Although further study is needed to determine exactly how interferon-alpha is crossing the blood brain barrier, the team’s findings establish a basis for future clinical trials to investigate the effects of anti-IFNAR drugs on CNS lupus and other CNS diseases. One such anti-IFNAR, anifrolumab, is currently being evaluated in a phase 3 human clinical trial for treating other aspects of lupus.

“We’ve seen microglia dysfunction in other diseases like schizophrenia, and so now this allows us to connect lupus to other CNS diseases,” says Bialas. “CNS lupus is not just an undefined cluster of neuropsychiatric symptoms, it’s a real disease of the brain – and it’s something that we can potentially treat.”

The implications go beyond lupus because inflammation underpins so many diseases and conditions, ranging from Alzheimer’s to viral infection to chronic stress.

“Are we all losing synapses, to some varying degree?” Carroll suggests. His team plans to find out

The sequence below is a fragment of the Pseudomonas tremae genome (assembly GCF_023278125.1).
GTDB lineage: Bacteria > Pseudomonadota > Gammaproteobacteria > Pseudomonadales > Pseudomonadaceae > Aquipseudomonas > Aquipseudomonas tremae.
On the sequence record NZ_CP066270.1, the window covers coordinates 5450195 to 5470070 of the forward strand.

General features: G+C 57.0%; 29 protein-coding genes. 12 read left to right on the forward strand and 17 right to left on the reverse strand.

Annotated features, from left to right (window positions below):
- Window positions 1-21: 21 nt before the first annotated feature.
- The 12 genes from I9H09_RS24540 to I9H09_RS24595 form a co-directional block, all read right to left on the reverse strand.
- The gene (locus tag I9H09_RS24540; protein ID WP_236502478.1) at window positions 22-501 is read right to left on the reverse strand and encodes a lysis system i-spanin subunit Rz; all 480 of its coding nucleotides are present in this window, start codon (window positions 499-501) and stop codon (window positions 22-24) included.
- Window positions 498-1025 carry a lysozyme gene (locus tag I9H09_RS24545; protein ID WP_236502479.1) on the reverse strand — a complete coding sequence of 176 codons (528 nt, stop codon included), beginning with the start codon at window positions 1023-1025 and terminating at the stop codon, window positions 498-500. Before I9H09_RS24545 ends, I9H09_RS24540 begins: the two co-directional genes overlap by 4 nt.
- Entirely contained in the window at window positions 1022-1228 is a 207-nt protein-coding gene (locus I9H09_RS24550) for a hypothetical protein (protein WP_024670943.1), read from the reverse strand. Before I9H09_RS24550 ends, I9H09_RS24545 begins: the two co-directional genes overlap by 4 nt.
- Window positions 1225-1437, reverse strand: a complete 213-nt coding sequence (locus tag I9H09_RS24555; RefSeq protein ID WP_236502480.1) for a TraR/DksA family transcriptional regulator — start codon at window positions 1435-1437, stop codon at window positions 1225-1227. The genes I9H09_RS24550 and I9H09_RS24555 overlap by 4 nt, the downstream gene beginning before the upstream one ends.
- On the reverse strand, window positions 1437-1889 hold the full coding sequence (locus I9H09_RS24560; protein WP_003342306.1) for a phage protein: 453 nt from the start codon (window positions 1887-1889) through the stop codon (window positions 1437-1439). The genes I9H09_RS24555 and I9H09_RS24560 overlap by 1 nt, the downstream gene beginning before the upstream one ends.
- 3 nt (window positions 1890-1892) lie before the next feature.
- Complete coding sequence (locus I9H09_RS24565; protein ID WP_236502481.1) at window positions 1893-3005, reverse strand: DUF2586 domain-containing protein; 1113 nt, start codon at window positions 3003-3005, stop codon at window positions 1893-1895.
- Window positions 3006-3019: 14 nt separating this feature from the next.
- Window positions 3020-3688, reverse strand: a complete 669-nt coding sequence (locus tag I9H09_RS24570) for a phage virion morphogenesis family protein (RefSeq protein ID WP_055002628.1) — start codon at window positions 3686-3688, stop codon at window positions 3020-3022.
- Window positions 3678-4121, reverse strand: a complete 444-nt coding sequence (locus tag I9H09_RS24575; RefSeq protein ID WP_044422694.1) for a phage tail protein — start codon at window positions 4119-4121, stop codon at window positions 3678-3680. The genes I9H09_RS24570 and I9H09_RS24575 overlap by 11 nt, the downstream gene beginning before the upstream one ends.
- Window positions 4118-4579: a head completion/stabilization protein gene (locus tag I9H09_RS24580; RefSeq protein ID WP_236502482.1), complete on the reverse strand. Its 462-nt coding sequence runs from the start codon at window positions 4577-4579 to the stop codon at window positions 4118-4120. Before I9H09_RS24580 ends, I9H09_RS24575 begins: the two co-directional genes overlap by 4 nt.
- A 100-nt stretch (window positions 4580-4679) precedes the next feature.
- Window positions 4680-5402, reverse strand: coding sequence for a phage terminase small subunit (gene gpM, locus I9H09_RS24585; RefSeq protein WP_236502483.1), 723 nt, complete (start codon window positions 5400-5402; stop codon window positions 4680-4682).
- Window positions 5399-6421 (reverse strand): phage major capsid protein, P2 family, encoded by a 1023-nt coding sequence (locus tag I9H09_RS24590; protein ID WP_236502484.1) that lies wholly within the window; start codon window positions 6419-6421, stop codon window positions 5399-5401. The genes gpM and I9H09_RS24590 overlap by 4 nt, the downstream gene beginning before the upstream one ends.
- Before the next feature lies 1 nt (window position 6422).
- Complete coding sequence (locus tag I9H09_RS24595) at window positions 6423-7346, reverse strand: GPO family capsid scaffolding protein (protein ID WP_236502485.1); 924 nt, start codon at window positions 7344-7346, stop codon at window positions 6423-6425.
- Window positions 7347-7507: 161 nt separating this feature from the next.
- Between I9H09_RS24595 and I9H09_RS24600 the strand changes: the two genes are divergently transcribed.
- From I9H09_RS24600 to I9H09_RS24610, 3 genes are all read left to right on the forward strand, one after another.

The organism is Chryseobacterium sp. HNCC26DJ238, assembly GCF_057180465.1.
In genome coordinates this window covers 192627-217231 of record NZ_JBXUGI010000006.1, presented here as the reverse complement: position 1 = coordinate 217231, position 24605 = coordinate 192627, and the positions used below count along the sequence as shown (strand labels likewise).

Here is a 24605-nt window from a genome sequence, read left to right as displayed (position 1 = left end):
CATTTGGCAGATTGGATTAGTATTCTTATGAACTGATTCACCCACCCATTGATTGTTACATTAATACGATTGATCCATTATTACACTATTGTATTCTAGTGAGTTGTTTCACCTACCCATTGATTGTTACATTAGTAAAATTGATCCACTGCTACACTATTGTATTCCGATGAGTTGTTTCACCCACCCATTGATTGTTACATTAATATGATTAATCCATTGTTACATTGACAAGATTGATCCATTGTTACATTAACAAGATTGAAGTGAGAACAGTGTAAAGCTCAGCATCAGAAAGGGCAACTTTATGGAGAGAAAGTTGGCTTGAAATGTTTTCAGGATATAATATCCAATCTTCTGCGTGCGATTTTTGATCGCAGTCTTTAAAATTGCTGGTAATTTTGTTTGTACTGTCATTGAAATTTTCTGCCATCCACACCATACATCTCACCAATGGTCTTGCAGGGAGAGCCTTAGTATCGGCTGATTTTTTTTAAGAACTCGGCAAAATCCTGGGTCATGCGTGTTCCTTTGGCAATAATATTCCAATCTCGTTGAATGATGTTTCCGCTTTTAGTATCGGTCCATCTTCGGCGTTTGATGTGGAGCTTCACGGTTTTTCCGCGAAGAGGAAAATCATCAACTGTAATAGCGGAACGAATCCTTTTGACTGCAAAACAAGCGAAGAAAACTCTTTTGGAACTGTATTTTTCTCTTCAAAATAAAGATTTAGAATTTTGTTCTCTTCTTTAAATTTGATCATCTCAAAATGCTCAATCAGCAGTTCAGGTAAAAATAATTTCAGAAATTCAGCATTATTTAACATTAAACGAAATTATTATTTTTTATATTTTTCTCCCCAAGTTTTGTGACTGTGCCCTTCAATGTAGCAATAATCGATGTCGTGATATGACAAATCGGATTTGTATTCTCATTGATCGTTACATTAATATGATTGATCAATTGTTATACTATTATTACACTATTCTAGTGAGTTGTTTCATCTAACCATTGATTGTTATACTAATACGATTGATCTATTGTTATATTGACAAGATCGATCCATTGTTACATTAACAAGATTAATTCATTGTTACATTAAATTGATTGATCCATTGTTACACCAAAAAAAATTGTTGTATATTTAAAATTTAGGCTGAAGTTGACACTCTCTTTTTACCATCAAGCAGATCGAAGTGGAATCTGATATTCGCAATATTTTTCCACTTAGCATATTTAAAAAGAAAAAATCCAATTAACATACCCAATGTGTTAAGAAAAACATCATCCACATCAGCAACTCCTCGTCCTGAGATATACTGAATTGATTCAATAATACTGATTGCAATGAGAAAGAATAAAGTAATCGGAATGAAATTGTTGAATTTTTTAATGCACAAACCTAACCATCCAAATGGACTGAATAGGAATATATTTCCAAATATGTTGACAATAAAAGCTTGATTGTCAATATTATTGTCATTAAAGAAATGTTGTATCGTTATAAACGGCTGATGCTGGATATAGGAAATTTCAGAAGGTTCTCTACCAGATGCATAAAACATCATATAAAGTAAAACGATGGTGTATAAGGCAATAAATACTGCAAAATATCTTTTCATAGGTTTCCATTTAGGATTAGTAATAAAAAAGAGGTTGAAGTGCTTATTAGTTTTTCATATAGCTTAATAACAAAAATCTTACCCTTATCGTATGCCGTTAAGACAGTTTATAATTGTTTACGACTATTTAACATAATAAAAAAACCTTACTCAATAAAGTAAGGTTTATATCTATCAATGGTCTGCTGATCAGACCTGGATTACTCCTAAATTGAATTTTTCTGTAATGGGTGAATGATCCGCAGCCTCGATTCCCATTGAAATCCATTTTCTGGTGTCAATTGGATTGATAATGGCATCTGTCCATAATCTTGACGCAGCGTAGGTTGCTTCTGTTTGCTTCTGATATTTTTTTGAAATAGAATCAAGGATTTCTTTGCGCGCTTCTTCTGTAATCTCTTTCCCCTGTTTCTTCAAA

The Power of Your Brain - Dr Marilyn Allen PhD

It is said that you have about 70,000 thoughts every day. Meditation could increase your IQ and relieve stress. The subconscious mind controls 95% of our thoughts whilst the conscious mind controls our brains only about 5% of the day. Our brains are made of two thirds of fat. Replenishing these fats is essential for the brain to function properly and prevent diseases like depression, Parkinson's and Alzheimer's Disease. Listening to music changes the structure of it and strengthens the brain. The brain makes mental meaning of your thoughts turning them into physical reality. Enjoy looking after your brain and reap the rewards but most of all, enjoy your chosen genre of music!